It looks like this is then end of the road for our Dollar. Our producer is cursing at all this bad luck. It turns out that’s the only U.S. Dollar radio-collar available, and there it is, stuck in Sammy’s pickle-jar. Nothing much to do—except (as we patiently wait for April 15th when we assume the Dollar will come out of the pickle-jar) we can report that Solyndra has, in fact, gone bankrupt. The uniquely efficient solar panels it thought it might be able to produce didn’t really perform as expected. So we can, at least, assure ourselves that our radio-collar experiment has uncovered a flagrant example of wasteful federal spending. That feels better.

But here’s April 15th, now, and look what Sammy’s doing! He’s removed the Dollar bills (including ours) from the pickle-jar, counted them out, put a thick rubber-band around them, inserted the bundle into a manila envelope with his tax filing, and is now boarding a Cheyenne metro-bus. What in the world is he doing? Of course! He’s getting off the bus at the Cheyenne IRS office, walking through the big glass doors, reading the building directory, getting on an elevator, walking down a hall, stepping up to a counter with his manila envelope—and paying his taxes.

Now Sammy’s gone, and the blue dot of our tracking spotter is blinking on the stack of Dollar bills sitting next to the attractive blonde clerk who is reading Sammy’s tax filing and entering its information into her computer. And then something completely unexpected happens! Our blue tracking dot disappears from the stack of Dollars next to her keyboard! What’s happened? Has the radio-collar stopped working? Our surprise changes to panic as we watch the clerk, moving with casual indifference, pick up the stack of Dollars, carry them a few steps to the hopper of a grey machine that looks like a…. No! Wait! The radio-collar!

Too late. We’ll have to make a new one.

7 Responses to Radio-Collar for a Dollar

  1. Hah! Very clever :)

  2. A great post as usual. I have saved all your pieces including “Playing Monopolis Monopoly” and frequently reference them. I am one of those readers of this website that is a big supporter and believer of MMT, despite it taking me much effort to unlearn what I was taught during years at University as an Econ major.

    However, if there is one concern I think worth express regarding MMT is that it could lead “casual” readers to believe that Government spending carries no related risks or downsides. The “careful” reader will note that budget deficits and inflation are indeed highlighted as a possible inter-related problem by MMT proponents. However, some potential fans of MMT get put off early on in the learning process because they feel that the inflation issue is only tangentially addressed. Having paid close attention to this sort of comment which has surfaced in some blogs, I sense there is some merit to the argument.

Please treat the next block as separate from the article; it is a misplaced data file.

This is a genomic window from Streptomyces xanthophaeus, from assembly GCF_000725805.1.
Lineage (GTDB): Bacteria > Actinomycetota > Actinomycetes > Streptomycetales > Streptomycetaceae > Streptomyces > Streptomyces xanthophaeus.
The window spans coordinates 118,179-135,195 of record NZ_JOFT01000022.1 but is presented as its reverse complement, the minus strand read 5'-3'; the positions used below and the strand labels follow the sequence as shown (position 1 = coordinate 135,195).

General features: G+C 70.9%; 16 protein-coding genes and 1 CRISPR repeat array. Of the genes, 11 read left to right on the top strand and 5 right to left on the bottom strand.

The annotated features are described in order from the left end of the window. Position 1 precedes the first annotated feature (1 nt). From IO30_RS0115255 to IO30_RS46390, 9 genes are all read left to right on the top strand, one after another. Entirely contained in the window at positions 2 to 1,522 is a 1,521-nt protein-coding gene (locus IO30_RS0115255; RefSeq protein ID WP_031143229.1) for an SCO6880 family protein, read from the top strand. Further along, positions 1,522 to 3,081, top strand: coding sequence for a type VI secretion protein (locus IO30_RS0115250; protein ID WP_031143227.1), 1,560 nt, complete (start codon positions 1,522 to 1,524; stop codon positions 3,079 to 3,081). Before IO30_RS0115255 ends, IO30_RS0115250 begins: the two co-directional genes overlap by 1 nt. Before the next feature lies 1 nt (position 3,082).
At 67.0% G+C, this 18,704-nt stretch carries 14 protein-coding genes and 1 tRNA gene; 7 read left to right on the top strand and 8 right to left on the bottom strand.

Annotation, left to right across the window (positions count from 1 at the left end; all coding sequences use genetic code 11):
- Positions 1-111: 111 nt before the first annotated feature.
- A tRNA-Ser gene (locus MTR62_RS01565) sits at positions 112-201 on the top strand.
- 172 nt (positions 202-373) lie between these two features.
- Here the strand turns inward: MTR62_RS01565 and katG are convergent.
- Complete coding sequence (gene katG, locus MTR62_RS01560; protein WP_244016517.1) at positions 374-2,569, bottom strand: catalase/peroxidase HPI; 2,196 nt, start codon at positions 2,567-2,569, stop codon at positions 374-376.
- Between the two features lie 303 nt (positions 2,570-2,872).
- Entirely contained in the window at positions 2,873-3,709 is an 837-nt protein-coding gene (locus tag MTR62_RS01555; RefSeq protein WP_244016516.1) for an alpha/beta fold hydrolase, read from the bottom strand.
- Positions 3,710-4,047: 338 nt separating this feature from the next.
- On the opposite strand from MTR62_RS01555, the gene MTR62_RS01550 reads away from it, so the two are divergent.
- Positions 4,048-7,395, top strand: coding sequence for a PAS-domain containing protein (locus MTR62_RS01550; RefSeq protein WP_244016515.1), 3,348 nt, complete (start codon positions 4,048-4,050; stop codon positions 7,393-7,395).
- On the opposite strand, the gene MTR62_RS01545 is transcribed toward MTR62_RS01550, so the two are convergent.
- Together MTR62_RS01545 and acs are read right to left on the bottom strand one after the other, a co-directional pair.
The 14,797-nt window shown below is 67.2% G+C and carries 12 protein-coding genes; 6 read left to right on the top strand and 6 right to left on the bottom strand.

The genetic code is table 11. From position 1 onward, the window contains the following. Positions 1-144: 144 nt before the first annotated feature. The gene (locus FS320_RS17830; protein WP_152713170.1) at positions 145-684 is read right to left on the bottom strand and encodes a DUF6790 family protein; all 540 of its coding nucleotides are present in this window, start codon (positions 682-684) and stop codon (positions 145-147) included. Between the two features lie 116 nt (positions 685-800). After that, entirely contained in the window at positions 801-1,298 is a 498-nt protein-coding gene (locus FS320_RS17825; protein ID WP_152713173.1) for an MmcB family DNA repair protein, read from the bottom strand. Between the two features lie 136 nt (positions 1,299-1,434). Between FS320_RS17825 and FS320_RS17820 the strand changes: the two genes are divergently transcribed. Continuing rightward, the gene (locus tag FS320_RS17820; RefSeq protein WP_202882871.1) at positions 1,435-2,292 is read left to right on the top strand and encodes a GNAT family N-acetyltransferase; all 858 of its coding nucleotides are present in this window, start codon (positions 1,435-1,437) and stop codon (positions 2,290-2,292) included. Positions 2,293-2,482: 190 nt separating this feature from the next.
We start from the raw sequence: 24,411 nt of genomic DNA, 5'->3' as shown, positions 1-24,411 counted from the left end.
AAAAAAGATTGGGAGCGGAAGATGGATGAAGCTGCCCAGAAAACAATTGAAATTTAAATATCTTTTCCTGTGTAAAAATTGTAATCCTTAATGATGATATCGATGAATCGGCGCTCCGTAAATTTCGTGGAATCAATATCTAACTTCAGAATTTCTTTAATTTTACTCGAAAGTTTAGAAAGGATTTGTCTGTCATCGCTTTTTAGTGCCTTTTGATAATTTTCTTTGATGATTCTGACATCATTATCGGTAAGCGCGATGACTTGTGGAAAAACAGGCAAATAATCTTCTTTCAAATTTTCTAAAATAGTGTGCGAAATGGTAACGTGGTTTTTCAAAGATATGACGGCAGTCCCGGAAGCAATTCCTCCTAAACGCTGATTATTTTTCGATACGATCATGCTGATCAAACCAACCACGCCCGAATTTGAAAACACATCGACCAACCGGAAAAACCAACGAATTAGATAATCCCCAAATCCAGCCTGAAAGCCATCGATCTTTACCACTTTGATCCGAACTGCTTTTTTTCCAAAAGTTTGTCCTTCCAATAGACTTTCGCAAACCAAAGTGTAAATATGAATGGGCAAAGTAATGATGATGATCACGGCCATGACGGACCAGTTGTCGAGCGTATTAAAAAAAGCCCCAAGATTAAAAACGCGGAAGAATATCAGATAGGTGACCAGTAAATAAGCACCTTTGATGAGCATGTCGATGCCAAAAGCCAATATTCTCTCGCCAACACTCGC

Accordingly, I think that MMT needs to address the inflation issue head on, overtly, and for it to gain greater public acceptance… which would be a good thing. At the end of the day, what matters is the real economy, and if real resources are not put to good use, then the economy will suffer. Government Spending re-directs real resources… ideally for the “public good”.

    Latin American economies are a good example of systems that, by and large, suffered (or are suffering) as a result of highly inefficient and corrupt governments; each in control of expenditure programs with little checks and balances. Other problems also contributed to the so called “lost decades” (including counter productive IMF policies), but even Lula and now Dilma from Brazil are the first to state that part of their success in getting so many millions out of poverty was a strict and careful control of government spending.

    Not that the private sector’s track record is stellar when it comes to allocating real resources (especially witnessing the debt crisis and pre and post 2008 events), but I think that it is important for new readers of this website to understand that in either case, what really matters is what is done with real resources by those who are in power (be they from the public, or private sectors). If a Government consistently picks the “Solyndras” of this world, its economy will undoubtedly and eventually get into serious trouble.